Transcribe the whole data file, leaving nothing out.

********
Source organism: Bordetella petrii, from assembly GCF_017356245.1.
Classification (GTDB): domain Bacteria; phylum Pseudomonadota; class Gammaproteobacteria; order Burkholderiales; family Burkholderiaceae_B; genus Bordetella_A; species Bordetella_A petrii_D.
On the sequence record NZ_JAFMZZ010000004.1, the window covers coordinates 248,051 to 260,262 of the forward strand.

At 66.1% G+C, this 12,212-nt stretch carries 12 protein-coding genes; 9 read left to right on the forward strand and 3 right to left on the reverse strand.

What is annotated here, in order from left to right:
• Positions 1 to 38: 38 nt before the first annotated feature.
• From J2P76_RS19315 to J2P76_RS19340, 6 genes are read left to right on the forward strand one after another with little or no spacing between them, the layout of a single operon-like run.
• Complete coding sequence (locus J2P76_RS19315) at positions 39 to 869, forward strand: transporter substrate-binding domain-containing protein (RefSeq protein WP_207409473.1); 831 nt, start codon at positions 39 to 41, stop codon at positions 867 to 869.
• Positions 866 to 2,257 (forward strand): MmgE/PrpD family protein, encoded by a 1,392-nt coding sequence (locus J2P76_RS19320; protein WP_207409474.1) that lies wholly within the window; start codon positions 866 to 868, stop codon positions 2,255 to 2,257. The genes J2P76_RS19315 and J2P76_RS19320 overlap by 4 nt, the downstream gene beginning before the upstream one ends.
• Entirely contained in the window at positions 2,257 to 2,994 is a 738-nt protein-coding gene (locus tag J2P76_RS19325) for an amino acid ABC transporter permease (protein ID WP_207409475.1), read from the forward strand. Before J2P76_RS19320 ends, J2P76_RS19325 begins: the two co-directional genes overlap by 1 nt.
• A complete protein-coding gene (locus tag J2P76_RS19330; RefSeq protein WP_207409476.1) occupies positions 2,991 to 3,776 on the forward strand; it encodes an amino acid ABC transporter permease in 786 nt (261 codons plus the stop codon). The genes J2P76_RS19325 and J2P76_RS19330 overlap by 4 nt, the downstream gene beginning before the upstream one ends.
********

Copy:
Source organism: Bordetella petrii, from assembly GCF_017356245.1.
Classification (GTDB): domain Bacteria; phylum Pseudomonadota; class Gammaproteobacteria; order Burkholderiales; family Burkholderiaceae_B; genus Bordetella_A; species Bordetella_A petrii_D.
On the sequence record NZ_JAFMZZ010000004.1, the window covers coordinates 248,051 to 260,262 of the forward strand.

At 66.1% G+C, this 12,212-nt stretch carries 12 protein-coding genes; 9 read left to right on the forward strand and 3 right to left on the reverse strand.

What is annotated here, in order from left to right:
• Positions 1 to 38: 38 nt before the first annotated feature.
• From J2P76_RS19315 to J2P76_RS19340, 6 genes are read left to right on the forward strand one after another with little or no spacing between them, the layout of a single operon-like run.
• Complete coding sequence (locus J2P76_RS19315) at positions 39 to 869, forward strand: transporter substrate-binding domain-containing protein (RefSeq protein WP_207409473.1); 831 nt, start codon at positions 39 to 41, stop codon at positions 867 to 869.
• Positions 866 to 2,257 (forward strand): MmgE/PrpD family protein, encoded by a 1,392-nt coding sequence (locus J2P76_RS19320; protein WP_207409474.1) that lies wholly within the window; start codon positions 866 to 868, stop codon positions 2,255 to 2,257. The genes J2P76_RS19315 and J2P76_RS19320 overlap by 4 nt, the downstream gene beginning before the upstream one ends.
• Entirely contained in the window at positions 2,257 to 2,994 is a 738-nt protein-coding gene (locus tag J2P76_RS19325) for an amino acid ABC transporter permease (protein ID WP_207409475.1), read from the forward strand. Before J2P76_RS19320 ends, J2P76_RS19325 begins: the two co-directional genes overlap by 1 nt.
• A complete protein-coding gene (locus tag J2P76_RS19330; RefSeq protein WP_207409476.1) occupies positions 2,991 to 3,776 on the forward strand; it encodes an amino acid ABC transporter permease in 786 nt (261 codons plus the stop codon). The genes J2P76_RS19325 and J2P76_RS19330 overlap by 4 nt, the downstream gene beginning before the upstream one ends.